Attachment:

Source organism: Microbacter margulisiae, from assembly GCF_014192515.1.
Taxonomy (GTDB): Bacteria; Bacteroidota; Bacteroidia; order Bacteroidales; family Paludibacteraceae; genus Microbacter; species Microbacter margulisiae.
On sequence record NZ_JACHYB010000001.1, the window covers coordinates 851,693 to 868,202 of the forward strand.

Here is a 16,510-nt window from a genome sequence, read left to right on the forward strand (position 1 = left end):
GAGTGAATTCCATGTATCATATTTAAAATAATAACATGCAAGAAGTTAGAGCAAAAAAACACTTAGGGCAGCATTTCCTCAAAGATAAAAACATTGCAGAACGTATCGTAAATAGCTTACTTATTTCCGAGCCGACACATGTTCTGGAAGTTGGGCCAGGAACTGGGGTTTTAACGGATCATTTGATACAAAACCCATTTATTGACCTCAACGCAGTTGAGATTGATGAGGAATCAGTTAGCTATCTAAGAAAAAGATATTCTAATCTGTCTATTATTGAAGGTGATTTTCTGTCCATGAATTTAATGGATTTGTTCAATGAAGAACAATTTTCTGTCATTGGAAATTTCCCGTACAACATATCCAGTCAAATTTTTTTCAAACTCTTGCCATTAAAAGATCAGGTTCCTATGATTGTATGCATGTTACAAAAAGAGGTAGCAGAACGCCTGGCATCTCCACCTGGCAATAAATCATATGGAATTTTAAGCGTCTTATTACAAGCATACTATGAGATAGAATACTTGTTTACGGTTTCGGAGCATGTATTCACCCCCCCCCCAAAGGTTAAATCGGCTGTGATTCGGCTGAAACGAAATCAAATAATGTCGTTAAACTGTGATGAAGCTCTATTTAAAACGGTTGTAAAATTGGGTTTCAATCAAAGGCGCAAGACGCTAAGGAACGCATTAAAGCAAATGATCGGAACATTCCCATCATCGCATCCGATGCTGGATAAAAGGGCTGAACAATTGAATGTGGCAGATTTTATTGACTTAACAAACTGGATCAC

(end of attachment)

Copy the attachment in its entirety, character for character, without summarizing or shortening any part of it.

Source organism: Microbacter margulisiae, from assembly GCF_014192515.1.
Taxonomy (GTDB): Bacteria; Bacteroidota; Bacteroidia; order Bacteroidales; family Paludibacteraceae; genus Microbacter; species Microbacter margulisiae.
On sequence record NZ_JACHYB010000001.1, the window covers coordinates 851,693 to 868,202 of the forward strand.

Here is a 16,510-nt window from a genome sequence, read left to right on the forward strand (position 1 = left end):
GAGTGAATTCCATGTATCATATTTAAAATAATAACATGCAAGAAGTTAGAGCAAAAAAACACTTAGGGCAGCATTTCCTCAAAGATAAAAACATTGCAGAACGTATCGTAAATAGCTTACTTATTTCCGAGCCGACACATGTTCTGGAAGTTGGGCCAGGAACTGGGGTTTTAACGGATCATTTGATACAAAACCCATTTATTGACCTCAACGCAGTTGAGATTGATGAGGAATCAGTTAGCTATCTAAGAAAAAGATATTCTAATCTGTCTATTATTGAAGGTGATTTTCTGTCCATGAATTTAATGGATTTGTTCAATGAAGAACAATTTTCTGTCATTGGAAATTTCCCGTACAACATATCCAGTCAAATTTTTTTCAAACTCTTGCCATTAAAAGATCAGGTTCCTATGATTGTATGCATGTTACAAAAAGAGGTAGCAGAACGCCTGGCATCTCCACCTGGCAATAAATCATATGGAATTTTAAGCGTCTTATTACAAGCATACTATGAGATAGAATACTTGTTTACGGTTTCGGAGCATGTATTCACCCCCCCCCCAAAGGTTAAATCGGCTGTGATTCGGCTGAAACGAAATCAAATAATGTCGTTAAACTGTGATGAAGCTCTATTTAAAACGGTTGTAAAATTGGGTTTCAATCAAAGGCGCAAGACGCTAAGGAACGCATTAAAGCAAATGATCGGAACATTCCCATCATCGCATCCGATGCTGGATAAAAGGGCTGAACAATTGAATGTGGCAGATTTTATTGACTTAACAAACTGGATCAC